As I like to remind clients, if tonight you throw out all your technology, the organization will still be there in the morning when the people arrive. That's what organizations are. But if you throw out all your people, the next morning will find you with no organization, just rooms full of metal and plastic that are now empty of purpose.

[ MORE ON CULTURE: Cyber security culture is a collective effort ]

Security culture reflects the beliefs and values of the people that make up your organization. These are intangible, embedded in thoughts and minds. We can't directly observe them, so how are we supposed to measure them? How long, metaphorically, is our piece of cultural string?

competing security cultures framework Lance Hayden

Competing Security Cultures Framework

Lance Hayde

One good answer to the question, "How long is a piece of string?" is "Twice as long as half it's length." In other words, you measure the string by comparing it to itself. Applied to security culture, this translates into a process of analyzing the culture by measuring the values and beliefs that produce it. It's the approach I took with the Competing Security Cultures Framework, the model from my book. The result isn't a "score" or a determination of "high/low" or "good/bad" culture. Instead it's more of a snapshot, a cultural "selfie" showing how strong certain security values and priorities are.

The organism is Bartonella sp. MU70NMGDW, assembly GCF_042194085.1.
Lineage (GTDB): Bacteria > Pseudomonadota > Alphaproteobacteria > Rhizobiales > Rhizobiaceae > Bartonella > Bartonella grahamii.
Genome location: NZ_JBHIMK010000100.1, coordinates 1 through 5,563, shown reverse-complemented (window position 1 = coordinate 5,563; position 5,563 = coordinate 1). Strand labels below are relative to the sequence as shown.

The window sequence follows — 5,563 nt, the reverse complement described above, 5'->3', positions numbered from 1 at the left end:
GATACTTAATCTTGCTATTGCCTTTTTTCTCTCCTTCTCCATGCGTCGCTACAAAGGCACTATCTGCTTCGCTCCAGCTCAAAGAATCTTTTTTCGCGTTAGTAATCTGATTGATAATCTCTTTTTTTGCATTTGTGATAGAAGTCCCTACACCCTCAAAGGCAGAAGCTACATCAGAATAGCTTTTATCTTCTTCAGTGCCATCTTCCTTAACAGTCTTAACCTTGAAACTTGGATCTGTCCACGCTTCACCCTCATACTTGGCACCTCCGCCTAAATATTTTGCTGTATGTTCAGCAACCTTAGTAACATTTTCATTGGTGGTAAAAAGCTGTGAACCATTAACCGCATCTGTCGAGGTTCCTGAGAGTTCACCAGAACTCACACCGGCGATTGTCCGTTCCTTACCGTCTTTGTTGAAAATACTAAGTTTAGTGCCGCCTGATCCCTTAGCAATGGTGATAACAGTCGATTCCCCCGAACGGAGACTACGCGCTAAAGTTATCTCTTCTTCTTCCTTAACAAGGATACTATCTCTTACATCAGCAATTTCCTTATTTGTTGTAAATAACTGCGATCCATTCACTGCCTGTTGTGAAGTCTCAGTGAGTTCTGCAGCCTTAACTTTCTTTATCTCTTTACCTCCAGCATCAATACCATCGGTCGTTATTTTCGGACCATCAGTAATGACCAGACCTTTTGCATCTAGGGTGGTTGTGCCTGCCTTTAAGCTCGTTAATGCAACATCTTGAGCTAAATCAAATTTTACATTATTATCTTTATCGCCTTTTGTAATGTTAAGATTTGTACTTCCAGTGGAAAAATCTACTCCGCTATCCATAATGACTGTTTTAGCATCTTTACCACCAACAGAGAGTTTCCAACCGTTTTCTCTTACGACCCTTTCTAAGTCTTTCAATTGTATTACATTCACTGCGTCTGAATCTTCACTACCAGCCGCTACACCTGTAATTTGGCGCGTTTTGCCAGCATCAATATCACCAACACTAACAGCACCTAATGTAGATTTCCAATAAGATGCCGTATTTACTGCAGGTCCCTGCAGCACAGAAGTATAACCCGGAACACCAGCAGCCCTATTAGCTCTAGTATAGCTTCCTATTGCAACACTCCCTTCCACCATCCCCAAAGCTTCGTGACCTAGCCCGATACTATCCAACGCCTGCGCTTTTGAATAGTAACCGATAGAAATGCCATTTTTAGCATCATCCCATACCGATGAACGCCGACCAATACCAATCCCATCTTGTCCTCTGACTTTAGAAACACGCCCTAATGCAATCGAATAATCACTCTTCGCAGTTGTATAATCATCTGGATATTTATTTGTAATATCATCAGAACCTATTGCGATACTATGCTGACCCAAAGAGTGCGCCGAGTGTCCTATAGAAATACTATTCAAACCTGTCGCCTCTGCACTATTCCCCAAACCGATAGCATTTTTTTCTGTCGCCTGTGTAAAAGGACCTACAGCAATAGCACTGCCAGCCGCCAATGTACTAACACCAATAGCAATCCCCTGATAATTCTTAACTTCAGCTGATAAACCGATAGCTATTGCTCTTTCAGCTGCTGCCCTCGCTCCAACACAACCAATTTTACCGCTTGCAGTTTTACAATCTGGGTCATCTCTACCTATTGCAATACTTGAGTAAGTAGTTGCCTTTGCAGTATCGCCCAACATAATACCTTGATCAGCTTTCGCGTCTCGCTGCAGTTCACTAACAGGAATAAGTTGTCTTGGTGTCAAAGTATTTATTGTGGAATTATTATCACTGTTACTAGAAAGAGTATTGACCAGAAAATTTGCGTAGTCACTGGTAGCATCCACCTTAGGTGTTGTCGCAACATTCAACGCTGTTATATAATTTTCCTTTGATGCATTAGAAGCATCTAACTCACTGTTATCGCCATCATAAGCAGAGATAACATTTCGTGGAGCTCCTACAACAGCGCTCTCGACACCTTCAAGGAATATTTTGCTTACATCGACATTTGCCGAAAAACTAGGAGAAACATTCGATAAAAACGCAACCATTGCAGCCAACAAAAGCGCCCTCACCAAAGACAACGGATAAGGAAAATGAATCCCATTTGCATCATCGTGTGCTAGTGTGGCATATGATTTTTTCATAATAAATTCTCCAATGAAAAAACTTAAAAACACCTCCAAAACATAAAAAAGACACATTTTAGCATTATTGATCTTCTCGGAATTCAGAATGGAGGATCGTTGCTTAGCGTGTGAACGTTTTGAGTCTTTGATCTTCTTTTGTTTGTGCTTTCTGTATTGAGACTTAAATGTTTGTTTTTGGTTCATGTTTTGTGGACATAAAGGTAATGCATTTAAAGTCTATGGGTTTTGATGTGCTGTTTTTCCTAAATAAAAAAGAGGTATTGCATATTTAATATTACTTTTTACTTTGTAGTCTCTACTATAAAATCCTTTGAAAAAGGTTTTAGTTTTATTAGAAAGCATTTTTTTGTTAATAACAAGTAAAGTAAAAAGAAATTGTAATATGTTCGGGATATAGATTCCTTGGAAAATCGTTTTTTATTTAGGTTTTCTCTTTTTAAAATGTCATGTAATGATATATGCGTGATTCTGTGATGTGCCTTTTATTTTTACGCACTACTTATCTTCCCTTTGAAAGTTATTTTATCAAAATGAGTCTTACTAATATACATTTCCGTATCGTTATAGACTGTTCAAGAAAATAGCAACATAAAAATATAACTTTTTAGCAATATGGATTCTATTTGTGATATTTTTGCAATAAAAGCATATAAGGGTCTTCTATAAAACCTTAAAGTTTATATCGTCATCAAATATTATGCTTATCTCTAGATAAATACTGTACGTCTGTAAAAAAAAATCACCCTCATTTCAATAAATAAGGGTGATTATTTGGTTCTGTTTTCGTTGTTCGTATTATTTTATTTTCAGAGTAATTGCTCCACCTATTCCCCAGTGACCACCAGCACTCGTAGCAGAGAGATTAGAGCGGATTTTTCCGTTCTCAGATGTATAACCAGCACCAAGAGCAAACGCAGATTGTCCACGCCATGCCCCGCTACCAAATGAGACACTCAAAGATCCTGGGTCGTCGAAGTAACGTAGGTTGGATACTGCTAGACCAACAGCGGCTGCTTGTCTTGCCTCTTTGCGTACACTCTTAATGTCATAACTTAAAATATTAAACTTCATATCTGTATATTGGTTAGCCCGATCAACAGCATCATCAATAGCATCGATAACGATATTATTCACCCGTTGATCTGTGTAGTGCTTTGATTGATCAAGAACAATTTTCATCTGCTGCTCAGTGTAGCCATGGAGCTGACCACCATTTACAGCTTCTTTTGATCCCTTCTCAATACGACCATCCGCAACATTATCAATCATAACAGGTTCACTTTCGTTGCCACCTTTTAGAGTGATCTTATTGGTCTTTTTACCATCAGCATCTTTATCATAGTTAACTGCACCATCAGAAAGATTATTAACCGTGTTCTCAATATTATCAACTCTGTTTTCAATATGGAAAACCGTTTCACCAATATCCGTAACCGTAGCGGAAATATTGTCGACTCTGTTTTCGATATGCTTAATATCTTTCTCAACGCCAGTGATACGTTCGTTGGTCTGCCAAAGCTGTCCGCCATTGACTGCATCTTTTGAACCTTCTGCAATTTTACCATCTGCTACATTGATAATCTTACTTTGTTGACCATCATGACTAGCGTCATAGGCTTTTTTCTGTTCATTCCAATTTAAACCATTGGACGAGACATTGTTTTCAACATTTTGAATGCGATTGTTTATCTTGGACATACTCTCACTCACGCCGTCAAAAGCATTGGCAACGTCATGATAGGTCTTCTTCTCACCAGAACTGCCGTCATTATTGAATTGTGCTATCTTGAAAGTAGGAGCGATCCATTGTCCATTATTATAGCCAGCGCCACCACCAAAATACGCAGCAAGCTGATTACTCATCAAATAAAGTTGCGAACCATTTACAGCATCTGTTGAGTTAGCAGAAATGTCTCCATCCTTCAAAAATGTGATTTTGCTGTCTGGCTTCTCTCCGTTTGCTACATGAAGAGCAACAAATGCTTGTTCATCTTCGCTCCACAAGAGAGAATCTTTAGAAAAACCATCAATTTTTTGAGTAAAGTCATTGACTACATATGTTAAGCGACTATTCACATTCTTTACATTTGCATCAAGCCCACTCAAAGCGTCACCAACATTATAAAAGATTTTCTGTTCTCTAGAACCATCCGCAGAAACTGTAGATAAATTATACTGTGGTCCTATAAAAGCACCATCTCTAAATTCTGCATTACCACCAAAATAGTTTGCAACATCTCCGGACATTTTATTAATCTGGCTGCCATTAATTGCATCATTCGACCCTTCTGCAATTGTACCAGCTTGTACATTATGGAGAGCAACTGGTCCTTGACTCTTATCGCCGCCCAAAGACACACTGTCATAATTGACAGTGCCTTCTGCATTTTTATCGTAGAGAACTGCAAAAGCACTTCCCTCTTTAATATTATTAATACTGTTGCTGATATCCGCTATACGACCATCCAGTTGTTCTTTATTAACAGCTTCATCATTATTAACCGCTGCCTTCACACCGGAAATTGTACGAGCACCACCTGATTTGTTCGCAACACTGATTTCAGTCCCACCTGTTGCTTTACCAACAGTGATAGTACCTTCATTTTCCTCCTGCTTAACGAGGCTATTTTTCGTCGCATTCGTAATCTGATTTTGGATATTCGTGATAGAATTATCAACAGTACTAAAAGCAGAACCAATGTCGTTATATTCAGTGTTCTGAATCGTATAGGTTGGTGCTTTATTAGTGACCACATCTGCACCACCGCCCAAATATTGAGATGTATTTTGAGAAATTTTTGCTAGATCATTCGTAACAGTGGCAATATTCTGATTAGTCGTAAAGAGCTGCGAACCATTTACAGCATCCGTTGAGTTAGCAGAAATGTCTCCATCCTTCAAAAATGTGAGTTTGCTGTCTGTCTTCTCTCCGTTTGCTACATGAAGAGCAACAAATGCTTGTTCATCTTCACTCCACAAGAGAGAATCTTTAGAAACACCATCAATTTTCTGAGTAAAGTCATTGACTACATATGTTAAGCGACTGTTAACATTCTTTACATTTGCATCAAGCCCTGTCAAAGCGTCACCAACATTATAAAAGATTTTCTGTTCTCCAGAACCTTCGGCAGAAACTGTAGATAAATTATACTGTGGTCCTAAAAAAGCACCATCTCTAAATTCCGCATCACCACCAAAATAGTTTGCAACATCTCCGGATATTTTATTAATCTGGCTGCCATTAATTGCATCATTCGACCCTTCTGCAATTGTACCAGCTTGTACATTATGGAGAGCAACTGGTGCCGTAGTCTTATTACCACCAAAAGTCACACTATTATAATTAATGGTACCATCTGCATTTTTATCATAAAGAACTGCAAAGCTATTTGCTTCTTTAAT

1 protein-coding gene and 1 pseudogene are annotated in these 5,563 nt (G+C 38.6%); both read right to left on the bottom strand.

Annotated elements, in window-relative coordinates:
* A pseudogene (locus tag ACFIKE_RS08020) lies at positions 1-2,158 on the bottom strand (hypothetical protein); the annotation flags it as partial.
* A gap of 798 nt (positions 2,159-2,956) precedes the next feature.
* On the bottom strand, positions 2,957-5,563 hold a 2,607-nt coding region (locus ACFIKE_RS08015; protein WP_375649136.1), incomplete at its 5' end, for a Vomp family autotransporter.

A second way to answer, "How long is a piece of string?" is to actually compare the string to something else, like a defined unit of length. Then you get an answer like "three feet" or "one meter" or "half a cubit." But for this measurement to work, you must already have some level of baseline established (like a yardstick). You should know why you want to know. Is the string long enough? For what? Applied to security culture this can mean measuring whether a culture succeeds under certain circumstances, and how that culture can be made better. This baseline measure is the approach Lance S. hopes to see. We're working on it, by the way, but that's another post...

At the end of the day, organizations need multiple culture metrics. You need to be able to measure security culture organically, as a collective personality, across entire organizations. We all know personalities can clash - does security in your enterprise always play nice with others?

Competing cultures inside organizations are a major source of enterprise risk. To manage that risk, you need to understand what motivates and drives people to behave the way they do. But you also need to measure security culture granularly, as both an input and an output for specific goals and activities. Lots of initiatives fail due to cultural reasons, and it would be good to know up front how your security culture influences whether security will succeed under certain conditions.

My conversation with Lance is unlikely to end anytime soon. Although there are more or less useful ways to measure culture, there's no single best way. The first question you have to answer is what exactly you want that measurement to accomplish.

Copyright © 2016 IDG Communications, Inc.

22 cybersecurity myths organizations need to stop believing in 2022